One of the key advantages of LSPosed is its compatibility with various Android versions and device configurations. It supports both Zygisk and Riru modes, allowing it to work seamlessly with different Magisk setups. Additionally, LSPosed offers dual app and multi-user support, enabling users to selectively apply Xposed modules to specific apps or user profiles. 
Like Xposed, LSPosed can only hook Java code, rather than both native and Java code. 


Substrate is a hooking framework developed by Saurik, the creator of Cydia, for iOS devices. It allows developers to modify the behavior of applications and system components by injecting code into running processes. Substrate is particularly popular in the jailbreaking community, as it enables the creation of tweaks and modifications for jailbroken iOS devices.  

Substrate supports various programming languages, including C, C++, and Objective-C, and provides a set of APIs for interacting with the iOS runtime. It leverages techniques like method swizzling and function hooking to intercept and modify application behavior. However, Substrate requires a jailbroken device, which can be a limitation for some users and organizations. 

Security risks of hooking frameworks 

While hooking frameworks have legitimate use cases, they can also often be exploited, posing significant security risks to mobile applications and their users. Some of those risks include:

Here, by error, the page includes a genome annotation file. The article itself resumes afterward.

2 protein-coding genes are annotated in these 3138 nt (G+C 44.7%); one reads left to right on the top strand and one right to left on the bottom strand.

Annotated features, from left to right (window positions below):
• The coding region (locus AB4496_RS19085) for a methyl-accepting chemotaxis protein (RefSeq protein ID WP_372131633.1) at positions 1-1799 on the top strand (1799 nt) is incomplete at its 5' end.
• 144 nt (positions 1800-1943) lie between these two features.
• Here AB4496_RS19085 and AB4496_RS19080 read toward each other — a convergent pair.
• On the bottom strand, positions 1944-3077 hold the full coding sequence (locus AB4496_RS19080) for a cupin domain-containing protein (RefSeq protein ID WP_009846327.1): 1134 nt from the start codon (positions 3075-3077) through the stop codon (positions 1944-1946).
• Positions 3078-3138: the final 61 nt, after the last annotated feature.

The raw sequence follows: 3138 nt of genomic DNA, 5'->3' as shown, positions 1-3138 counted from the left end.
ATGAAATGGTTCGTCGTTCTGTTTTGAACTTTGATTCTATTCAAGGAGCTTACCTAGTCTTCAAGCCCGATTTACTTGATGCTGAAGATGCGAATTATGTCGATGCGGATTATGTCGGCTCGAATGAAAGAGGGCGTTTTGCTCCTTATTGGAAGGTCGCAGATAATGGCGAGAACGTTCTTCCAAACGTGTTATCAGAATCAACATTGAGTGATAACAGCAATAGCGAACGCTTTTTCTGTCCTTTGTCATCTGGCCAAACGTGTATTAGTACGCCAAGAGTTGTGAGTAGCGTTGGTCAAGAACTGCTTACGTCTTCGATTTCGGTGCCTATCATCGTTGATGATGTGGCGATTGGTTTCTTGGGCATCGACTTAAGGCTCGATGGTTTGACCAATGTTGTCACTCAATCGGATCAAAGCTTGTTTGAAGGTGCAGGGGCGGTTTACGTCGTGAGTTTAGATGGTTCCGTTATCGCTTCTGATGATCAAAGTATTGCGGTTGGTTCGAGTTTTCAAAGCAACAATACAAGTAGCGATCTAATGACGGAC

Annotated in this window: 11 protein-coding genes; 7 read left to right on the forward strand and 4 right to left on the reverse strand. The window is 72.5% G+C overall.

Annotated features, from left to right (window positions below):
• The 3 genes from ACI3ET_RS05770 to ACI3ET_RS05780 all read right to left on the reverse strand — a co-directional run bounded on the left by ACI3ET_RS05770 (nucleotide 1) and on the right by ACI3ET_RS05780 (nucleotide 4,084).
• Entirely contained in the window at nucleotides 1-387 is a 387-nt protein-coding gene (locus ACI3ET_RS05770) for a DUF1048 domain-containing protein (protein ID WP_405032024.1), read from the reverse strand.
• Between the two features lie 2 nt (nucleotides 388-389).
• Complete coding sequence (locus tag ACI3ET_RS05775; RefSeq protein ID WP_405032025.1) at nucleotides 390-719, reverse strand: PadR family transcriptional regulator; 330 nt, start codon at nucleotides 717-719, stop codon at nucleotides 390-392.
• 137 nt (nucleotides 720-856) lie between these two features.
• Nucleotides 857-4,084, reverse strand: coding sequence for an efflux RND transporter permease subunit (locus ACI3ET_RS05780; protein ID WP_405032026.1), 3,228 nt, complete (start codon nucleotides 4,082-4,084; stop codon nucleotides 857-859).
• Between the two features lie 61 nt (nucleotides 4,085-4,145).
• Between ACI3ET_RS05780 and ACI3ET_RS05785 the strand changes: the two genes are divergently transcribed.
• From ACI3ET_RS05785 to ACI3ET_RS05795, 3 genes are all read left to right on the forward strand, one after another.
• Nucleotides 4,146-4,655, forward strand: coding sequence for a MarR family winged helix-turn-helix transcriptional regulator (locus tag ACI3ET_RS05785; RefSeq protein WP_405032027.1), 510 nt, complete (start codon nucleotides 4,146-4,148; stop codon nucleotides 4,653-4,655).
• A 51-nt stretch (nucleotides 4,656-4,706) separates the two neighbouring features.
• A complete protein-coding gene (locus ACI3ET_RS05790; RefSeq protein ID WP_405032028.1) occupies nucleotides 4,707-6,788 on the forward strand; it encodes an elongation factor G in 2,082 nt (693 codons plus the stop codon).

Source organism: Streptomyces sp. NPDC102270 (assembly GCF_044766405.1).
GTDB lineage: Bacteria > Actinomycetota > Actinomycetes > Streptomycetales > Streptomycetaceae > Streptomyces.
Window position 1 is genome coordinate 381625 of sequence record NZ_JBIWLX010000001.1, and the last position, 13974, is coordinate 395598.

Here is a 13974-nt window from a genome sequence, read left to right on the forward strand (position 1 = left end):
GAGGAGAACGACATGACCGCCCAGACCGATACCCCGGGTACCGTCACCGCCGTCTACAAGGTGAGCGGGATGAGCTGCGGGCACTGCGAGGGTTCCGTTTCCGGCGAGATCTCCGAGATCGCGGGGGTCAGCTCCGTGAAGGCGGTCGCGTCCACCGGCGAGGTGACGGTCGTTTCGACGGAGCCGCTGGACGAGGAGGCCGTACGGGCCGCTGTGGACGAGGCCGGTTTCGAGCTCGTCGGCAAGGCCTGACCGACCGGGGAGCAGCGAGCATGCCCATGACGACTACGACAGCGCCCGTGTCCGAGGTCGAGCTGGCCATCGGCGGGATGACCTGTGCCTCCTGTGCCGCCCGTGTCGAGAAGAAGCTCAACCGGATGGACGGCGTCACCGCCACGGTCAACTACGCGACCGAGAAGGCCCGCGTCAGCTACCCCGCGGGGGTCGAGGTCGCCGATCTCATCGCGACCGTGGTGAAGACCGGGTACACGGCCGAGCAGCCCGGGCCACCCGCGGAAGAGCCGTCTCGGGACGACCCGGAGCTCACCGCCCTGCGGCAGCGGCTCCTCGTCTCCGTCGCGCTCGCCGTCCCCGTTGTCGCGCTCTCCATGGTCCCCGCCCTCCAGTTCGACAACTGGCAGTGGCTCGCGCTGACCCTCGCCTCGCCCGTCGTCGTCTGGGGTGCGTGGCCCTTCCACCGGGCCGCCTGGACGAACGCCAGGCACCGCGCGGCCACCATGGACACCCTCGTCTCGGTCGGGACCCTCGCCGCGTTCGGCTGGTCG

1. Data exfiltration: By intercepting and modifying application behavior, hooking frameworks can be used to capture sensitive data, such as user credentials, financial information, or personal data, as it is processed by the application. This data can then be exfiltrated to remote servers controlled by attackers. For example, a malicious hooking framework could intercept and log all network traffic generated by a banking application, potentially capturing sensitive financial data or login credentials. Alternatively, it could hook into the application's memory and directly access sensitive data stored in memory, such as encryption keys or authentication tokens. 
  2. Application tampering: Hooking frameworks can be used to tamper with the behavior of applications, bypassing security checks, disabling protection mechanisms, or introducing malicious functionality. This can lead to unauthorized access. For instance, a hooking framework could be used to bypass jailbreak or root detection mechanisms, allowing a malicious application to run on a device that would otherwise be protected. It could also be used to disable certificate pinning or SSL/TLS validation, enabling man-in-the-middle attacks or the interception of encrypted communications.